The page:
New areas are on the rise as prices in Auckland's former first-home hunting grounds climb out of reach.

West Auckland and parts of South Auckland are no longer an easy leg up on the real estate ladder as prices continue to rise throughout the region, a new report says.

But other suburbs like Silverdale and Weymouth are becoming good bets for first-home buyers, says the quarterly Property Report, in today's Herald.

The average house price in Titirangi, West Auckland, is now $656,850 - 26 per cent higher than in 2007 - meaning a $132,000 deposit is needed just to get a look in. Further south, suburbs such as Hill Park in Manurewa and Goodwood Heights have also climbed, with the latter's average price going up 24.4 per cent to $619,00.

The Government and Auckland Council are speeding up the planning and consent process to meet the demand for affordable housing and work has started on several major projects with the aim of delivering at least 5000 new homes a year.


The report, which uses CoreLogic figures, has highlighted a number of developments on the outer fringes of the urban area where house prices are lower than elsewhere.

It says bus-only lanes on the Northern Motorway have made living in places like Silverdale a more realistic option, while the upgrade of suburban rail and bus hubs such as at Panmure and the imminent arrival of electric trains were raising the appeal of nearby suburbs.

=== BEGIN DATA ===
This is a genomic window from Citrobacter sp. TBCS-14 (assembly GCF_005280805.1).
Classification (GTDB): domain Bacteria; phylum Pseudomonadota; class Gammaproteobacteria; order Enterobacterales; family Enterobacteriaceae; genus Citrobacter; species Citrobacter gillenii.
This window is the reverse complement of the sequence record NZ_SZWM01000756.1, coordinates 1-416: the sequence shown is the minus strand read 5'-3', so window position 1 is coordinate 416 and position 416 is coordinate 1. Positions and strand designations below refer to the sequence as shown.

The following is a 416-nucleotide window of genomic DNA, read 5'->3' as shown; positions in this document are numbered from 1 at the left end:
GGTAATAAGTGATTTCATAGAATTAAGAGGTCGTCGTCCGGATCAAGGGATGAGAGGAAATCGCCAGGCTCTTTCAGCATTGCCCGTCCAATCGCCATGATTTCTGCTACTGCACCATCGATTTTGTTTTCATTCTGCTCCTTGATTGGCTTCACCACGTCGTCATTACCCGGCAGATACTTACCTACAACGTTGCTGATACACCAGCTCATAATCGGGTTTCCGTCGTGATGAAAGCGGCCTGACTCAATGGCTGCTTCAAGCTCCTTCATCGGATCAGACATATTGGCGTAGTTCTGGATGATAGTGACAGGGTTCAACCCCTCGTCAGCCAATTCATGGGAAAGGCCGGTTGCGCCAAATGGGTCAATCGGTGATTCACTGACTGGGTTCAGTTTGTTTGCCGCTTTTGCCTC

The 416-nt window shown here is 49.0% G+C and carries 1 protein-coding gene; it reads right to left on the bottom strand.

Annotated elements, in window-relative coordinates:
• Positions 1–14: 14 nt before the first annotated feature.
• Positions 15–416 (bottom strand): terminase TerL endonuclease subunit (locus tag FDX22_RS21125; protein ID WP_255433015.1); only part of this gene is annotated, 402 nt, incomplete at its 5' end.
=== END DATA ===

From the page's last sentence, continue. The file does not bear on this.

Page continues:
Ray White Papakura owner Ted Ingram said housing was rising fast in in South Auckland.

A development near Wesley College at Paerata would be the site of at least 4500 new homes to be built over a 15- to 20-year period. In Weymouth, about 280 houses overlooking the Manukau Harbour are planned. Some will cost between $325,000 and $475,000.

Mr Ingram said he was amazed at hearing how people couldn't afford their first home.

"I can get you in one for $350,000 to $400,000," he said.

"It can get you a three-bedroom home built in the 1960s with a garage but with no ensuite and no fourth bedroom - young people have to realise these days they have to start where we started."

The head of, Stephen Hart, said people will still want to live close to town and consider apartment living but satellite suburbs were also being considered.


"The transport systems are likely to improve to these outlying suburbs and they can get a house and section we only dreamed about - we can't even do that in Mt Wellington or Panmure now."

He still thought places like Papakura and Whangaparaoa were too far for most city workers to consider. "Some people are doing it but it's not a trend, in my opinion."

The report's writer, Tony Verdon, says the newly developed areas will not appeal to all younger buyers, many of whom would prefer to live closer to Auckland's centre.

"But increased pressure on Auckland prices will force many to these newer developments on Auckland's expanding urban fringe."